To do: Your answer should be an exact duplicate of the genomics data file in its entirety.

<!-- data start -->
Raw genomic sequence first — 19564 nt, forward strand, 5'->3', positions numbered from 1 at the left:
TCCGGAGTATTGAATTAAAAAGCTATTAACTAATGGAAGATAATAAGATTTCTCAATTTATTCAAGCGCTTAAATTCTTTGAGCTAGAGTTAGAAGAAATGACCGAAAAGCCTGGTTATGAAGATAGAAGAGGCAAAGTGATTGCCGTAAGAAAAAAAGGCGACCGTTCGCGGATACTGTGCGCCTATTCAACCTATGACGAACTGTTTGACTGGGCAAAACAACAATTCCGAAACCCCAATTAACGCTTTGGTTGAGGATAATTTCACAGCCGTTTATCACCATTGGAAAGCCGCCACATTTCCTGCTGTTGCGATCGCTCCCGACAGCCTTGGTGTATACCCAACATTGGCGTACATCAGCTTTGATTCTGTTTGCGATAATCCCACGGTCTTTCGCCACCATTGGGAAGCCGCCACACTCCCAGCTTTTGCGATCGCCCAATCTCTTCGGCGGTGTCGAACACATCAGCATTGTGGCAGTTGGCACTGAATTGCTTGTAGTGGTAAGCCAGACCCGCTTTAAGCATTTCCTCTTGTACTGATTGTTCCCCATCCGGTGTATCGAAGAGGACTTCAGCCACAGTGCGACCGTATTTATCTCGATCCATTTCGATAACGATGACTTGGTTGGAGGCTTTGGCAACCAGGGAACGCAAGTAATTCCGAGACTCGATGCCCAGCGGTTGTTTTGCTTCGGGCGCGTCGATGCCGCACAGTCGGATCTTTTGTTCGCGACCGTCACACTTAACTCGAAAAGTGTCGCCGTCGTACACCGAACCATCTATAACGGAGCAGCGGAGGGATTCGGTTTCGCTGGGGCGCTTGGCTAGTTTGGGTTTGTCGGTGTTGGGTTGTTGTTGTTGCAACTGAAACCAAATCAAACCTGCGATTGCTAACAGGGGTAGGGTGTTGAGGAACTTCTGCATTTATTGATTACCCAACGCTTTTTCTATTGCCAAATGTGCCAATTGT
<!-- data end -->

Raw genomic sequence first — 19564 nt, forward strand, 5'->3', positions numbered from 1 at the left:
TCCGGAGTATTGAATTAAAAAGCTATTAACTAATGGAAGATAATAAGATTTCTCAATTTATTCAAGCGCTTAAATTCTTTGAGCTAGAGTTAGAAGAAATGACCGAAAAGCCTGGTTATGAAGATAGAAGAGGCAAAGTGATTGCCGTAAGAAAAAAAGGCGACCGTTCGCGGATACTGTGCGCCTATTCAACCTATGACGAACTGTTTGACTGGGCAAAACAACAATTCCGAAACCCCAATTAACGCTTTGGTTGAGGATAATTTCACAGCCGTTTATCACCATTGGAAAGCCGCCACATTTCCTGCTGTTGCGATCGCTCCCGACAGCCTTGGTGTATACCCAACATTGGCGTACATCAGCTTTGATTCTGTTTGCGATAATCCCACGGTCTTTCGCCACCATTGGGAAGCCGCCACACTCCCAGCTTTTGCGATCGCCCAATCTCTTCGGCGGTGTCGAACACATCAGCATTGTGGCAGTTGGCACTGAATTGCTTGTAGTGGTAAGCCAGACCCGCTTTAAGCATTTCCTCTTGTACTGATTGTTCCCCATCCGGTGTATCGAAGAGGACTTCAGCCACAGTGCGACCGTATTTATCTCGATCCATTTCGATAACGATGACTTGGTTGGAGGCTTTGGCAACCAGGGAACGCAAGTAATTCCGAGACTCGATGCCCAGCGGTTGTTTTGCTTCGGGCGCGTCGATGCCGCACAGTCGGATCTTTTGTTCGCGACCGTCACACTTAACTCGAAAAGTGTCGCCGTCGTACACCGAACCATCTATAACGGAGCAGCGGAGGGATTCGGTTTCGCTGGGGCGCTTGGCTAGTTTGGGTTTGTCGGTGTTGGGTTGTTGTTGTTGCAACTGAAACCAAATCAAACCTGCGATTGCTAACAGGGGTAGGGTGTTGAGGAACTTCTGCATTTATTGATTACCCAACGCTTTTTCTATTGCCAAATGTGCCAATTGT